The *Applied Computational Linear Algebra for Everyone course* is designed to equip you with the knowledge you need to link the math of linear algebra to code with a few "must know" applications centered around different ways of casting and fitting a system of equations and revealing structure in a matrix.

Mastering computational linear algebra by linking math with code will help you in any/all of the computational sciences -- see here for how it can help in many fields, including computer science.

You’ll learn by programming from scratch in a hands-on manner using a one-of-a-kind cloud-based interactive computational textbook that will guide you, and check your progress, step-by-step. Using real-world datasets and datasets of your choosing, you will understand, and we will discuss, via computational discovery and critical reasoning, the strengths and limitations of the algorithms and how they can or cannot be overcome.

By the end of the course, you will be able to recognize and use linear algebra concepts as they arise in machine learning and data science.

Since you’ll learn by doing (via coding), you’ll spend quite a bit of time coding and debugging not-working code. So a basic facility with (language agnostic) programming syntax and computational reasoning is invaluable. The rest you will learn in the course itself, *i.e.*, you don’t have to be a Java whiz but you do need to have used Python, MATLAB or R.

is an Associate Professor of Electrical Engineering and Computer Science at the University of Michigan, Ann Arbor. He received his Masters and PhD in Electrical Engineering and Computer Science at MIT as part of the MIT/WHOI Joint Program in Ocean Science and Engineering.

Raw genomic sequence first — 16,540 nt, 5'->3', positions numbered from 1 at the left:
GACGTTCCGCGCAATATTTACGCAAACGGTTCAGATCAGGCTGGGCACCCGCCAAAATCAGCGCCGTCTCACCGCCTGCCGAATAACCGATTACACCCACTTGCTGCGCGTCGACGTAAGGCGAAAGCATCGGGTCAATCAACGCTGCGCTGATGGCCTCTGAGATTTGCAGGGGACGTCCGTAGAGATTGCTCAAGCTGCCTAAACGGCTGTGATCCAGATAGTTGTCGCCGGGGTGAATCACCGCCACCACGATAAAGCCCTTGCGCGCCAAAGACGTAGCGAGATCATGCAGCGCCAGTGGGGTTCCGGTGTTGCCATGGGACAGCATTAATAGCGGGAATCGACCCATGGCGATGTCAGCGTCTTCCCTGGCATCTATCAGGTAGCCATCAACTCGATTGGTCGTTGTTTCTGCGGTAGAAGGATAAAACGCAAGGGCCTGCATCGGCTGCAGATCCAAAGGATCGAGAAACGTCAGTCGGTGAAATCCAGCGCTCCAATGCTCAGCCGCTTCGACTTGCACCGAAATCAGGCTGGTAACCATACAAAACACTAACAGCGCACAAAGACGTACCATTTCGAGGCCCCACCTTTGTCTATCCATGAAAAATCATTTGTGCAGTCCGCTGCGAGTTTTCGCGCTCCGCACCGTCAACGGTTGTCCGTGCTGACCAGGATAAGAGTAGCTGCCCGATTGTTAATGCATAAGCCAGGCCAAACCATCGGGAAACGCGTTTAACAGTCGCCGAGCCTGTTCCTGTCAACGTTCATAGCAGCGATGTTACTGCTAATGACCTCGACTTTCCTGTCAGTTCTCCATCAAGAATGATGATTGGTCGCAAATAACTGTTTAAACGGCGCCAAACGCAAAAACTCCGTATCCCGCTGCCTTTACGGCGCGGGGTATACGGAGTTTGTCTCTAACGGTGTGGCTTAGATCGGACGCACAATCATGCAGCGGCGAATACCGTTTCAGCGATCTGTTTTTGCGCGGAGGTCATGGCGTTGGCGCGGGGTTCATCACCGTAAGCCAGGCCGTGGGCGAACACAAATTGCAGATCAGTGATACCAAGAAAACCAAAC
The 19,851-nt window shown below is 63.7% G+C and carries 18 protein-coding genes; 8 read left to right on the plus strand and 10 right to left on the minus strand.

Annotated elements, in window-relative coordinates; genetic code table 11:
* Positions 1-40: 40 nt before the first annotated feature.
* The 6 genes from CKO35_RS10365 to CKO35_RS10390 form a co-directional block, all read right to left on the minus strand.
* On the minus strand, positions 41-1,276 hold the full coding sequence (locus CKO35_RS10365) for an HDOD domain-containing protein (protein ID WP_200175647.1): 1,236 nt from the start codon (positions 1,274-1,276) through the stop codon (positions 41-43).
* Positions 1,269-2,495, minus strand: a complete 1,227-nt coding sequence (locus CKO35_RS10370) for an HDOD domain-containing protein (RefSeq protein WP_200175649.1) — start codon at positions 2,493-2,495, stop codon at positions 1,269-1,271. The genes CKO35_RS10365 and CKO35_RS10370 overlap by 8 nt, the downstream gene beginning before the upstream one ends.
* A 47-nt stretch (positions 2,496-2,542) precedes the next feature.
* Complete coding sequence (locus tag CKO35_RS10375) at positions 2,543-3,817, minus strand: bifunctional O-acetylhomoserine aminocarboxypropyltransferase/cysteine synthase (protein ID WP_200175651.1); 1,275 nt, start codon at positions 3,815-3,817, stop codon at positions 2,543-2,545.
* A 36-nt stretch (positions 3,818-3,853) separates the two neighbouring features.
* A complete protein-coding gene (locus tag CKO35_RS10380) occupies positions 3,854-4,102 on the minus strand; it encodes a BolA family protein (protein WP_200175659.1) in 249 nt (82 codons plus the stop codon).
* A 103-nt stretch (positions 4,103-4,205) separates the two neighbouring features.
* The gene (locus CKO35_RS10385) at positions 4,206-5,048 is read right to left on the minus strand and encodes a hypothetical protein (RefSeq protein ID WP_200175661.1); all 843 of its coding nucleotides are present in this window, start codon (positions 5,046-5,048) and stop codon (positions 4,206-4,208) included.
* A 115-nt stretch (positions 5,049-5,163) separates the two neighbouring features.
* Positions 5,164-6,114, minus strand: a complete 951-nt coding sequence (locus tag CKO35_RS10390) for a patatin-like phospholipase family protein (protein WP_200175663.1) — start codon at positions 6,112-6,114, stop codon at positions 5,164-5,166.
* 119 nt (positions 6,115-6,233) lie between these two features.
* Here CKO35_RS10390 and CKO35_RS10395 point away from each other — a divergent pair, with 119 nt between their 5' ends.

In addition to receiving the Jon R. and Beverly S. Holt Award for Excellence in Teaching, Prof. Nadakuditi has received the DARPA Directors Award, DARPA Young Faculty Award, IEEE Signal Processing Society Best Young Author Paper Award, Office of Naval Research Young Investigator Award, and the Air Force Research Laboratory Young Faculty Award.

His graduate level course, Computational Data Science and Machine Learning, attracts hundreds of students from 80+ disciplines across the University. He loves making machine learning accessible to learners from all disciplines and enjoys seeing how students adapt the underlying ideas and develop creative, new applications in their own scientific of engineering area of expertise.

This offering has evolved from many years of the instructor teaching Computational Data Science and Machine Learning at the University of Michigan, MIT Lincoln Laboratory and the Air Force Research Laboratory (AFRL).

The syllabus distills elements the linear algebra elements necessary so that one may take more advanced courses in computational science and engineering that require linear algebra as a pre-requisite.

Over the years of teaching this course at U-M, the instructor has derived tremendous satisfaction from seeing students from a wide range of disciplines seeing how the beautiful math leads to beautiful code and applications that seem magical the first time the math and code come together to do something remarkable, as in the many applications we will showcase. That's a bit part of the fun of the underlying subject matter and we hope you leave with that sense of wonder, too.

An introduction to the Julia programming language. Introduces students to variables, arrays, functions, and everything else that they need to succeed!

Introduction to matrix math and linear algebra. Learn about vectors, matrices, arrays, and various operations on these objects.

Intro to convolution and expressing convolution as a matrix-vector product.

Introduction to normal and non-normal matrices and the spectral theorem for normal matrices. Introduction the eigenvalue decomposition and the singular value decomposition and their variational characterizations via eigshow and svdshow.